(ANTIMEDIA) Thanks to a new dating app, stalking people on social media recently became easier for Russian citizens.
FindFace is a dating app that operates with facial recognition software developed by NTechLab, a startup company based in Moscow that specializes in artificial intelligence. By snapping a photo of a stranger, FindFace users can find that person’s Vkontakte account using a face scan with 70% accuracy. Since the app’s launch two months ago, FindFace has processed around three million searches for Vkontakte’s 500,000 users.
NTechLab was founded by 29-year-old Alexander Kabakov and 26-year-old Artem Kukharenko in 2015. Kukharenko had previously worked for Samsung and the Moscow State University Computer Graphics and Multimedia Lab before he met Kabakov. Together, the two developed a facial recognition algorithm that rivaled Google’s FaceNet at the University of Washington’s MegaFace face recognition challenge.
“Three million searches in a database of nearly 1 billion photographs: that’s hundreds of trillions of comparisons, and all on four normal servers. With this algorithm, you can search through a billion photographs in less than a second from a normal computer.” Kabakov said in an interview with The Guardian.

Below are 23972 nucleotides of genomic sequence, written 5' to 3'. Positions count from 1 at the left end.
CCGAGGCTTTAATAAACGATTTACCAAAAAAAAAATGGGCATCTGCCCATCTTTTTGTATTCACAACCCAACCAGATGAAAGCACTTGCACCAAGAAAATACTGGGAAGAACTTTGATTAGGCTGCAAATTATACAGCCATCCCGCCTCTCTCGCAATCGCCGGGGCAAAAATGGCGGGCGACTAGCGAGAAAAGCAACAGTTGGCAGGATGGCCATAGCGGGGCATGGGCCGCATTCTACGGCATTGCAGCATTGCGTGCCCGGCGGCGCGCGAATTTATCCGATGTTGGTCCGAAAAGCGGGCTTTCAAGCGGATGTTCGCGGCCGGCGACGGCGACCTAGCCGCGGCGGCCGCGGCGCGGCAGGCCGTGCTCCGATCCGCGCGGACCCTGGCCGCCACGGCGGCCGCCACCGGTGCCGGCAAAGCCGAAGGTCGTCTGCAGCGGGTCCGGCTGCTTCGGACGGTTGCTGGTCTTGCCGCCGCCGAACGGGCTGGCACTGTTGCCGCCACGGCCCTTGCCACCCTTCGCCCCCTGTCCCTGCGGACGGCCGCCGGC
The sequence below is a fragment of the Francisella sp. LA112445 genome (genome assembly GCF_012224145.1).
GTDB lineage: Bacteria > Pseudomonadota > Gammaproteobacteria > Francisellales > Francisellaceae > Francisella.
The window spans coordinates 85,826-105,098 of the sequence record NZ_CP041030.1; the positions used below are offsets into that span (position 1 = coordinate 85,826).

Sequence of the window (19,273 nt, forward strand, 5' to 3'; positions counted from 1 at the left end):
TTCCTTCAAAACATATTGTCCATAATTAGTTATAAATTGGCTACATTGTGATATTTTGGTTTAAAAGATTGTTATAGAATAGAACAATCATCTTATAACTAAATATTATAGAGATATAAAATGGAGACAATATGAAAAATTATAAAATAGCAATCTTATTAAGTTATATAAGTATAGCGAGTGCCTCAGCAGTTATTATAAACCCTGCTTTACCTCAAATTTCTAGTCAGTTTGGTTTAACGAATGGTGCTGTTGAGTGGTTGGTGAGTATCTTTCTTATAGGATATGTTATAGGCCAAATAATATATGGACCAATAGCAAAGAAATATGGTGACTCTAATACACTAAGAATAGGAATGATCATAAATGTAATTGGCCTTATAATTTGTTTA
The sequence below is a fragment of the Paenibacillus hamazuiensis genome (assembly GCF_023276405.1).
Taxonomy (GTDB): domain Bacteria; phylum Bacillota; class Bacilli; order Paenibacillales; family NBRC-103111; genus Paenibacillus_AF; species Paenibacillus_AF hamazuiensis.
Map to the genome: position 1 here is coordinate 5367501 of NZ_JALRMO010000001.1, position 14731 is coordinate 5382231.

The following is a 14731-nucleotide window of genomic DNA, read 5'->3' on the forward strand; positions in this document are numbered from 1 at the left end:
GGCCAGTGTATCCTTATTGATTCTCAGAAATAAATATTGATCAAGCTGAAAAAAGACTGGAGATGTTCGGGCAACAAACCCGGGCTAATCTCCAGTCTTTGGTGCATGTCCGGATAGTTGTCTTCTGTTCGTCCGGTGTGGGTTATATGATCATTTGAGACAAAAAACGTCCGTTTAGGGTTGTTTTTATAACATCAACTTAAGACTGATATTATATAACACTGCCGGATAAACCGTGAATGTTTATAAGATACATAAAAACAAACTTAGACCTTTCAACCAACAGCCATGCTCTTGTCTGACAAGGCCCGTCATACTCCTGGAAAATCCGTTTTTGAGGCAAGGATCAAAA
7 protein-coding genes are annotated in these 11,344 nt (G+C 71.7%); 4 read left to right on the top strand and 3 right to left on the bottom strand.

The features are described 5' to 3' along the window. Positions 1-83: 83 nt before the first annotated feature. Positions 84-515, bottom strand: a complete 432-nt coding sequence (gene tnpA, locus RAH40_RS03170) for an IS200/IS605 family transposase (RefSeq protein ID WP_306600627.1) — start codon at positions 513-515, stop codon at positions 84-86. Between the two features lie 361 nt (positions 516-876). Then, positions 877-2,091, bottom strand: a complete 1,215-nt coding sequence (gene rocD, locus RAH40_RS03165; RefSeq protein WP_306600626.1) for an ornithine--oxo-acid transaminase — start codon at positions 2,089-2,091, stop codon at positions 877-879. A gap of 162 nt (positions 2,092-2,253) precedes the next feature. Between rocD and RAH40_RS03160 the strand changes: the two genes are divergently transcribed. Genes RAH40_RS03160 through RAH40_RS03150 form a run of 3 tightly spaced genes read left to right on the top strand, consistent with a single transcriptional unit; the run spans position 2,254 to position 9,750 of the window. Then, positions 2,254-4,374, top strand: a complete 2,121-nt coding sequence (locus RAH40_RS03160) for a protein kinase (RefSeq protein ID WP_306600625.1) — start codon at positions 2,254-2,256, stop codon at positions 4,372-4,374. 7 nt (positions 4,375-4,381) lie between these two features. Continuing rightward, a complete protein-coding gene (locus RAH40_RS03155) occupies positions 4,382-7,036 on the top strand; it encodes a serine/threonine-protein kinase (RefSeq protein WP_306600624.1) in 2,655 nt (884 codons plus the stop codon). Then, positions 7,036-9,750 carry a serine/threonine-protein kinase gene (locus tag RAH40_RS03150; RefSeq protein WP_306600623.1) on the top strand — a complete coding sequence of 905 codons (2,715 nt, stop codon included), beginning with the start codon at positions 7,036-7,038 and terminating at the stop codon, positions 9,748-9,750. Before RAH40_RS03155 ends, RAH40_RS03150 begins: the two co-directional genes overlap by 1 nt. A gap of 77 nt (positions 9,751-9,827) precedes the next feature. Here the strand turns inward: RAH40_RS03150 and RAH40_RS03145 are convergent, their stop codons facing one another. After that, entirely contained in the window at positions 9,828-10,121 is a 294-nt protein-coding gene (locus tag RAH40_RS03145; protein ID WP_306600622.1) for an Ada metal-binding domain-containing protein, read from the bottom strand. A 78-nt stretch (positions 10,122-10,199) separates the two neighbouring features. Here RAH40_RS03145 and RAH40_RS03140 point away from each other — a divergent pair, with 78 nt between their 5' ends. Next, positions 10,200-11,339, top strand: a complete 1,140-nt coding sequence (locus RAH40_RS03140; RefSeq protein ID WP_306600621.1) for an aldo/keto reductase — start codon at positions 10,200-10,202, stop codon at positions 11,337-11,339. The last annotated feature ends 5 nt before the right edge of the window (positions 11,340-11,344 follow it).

Some have already felt the impact of the app. Internet users have used it to expose the identities of Russian adult film actresses and sex workers against their will, revealing their careers to their families and online followers.
Despite the potentially damaging effects that placing a tool into the hands of ordinary citizens may have, the algorithm works with publicly available data — making it completely legal.
Recognizing the public’s concerns about FindFace, Russian security firm, Kasperky, released a blog detailing how to protect yourself from facial recognition software.
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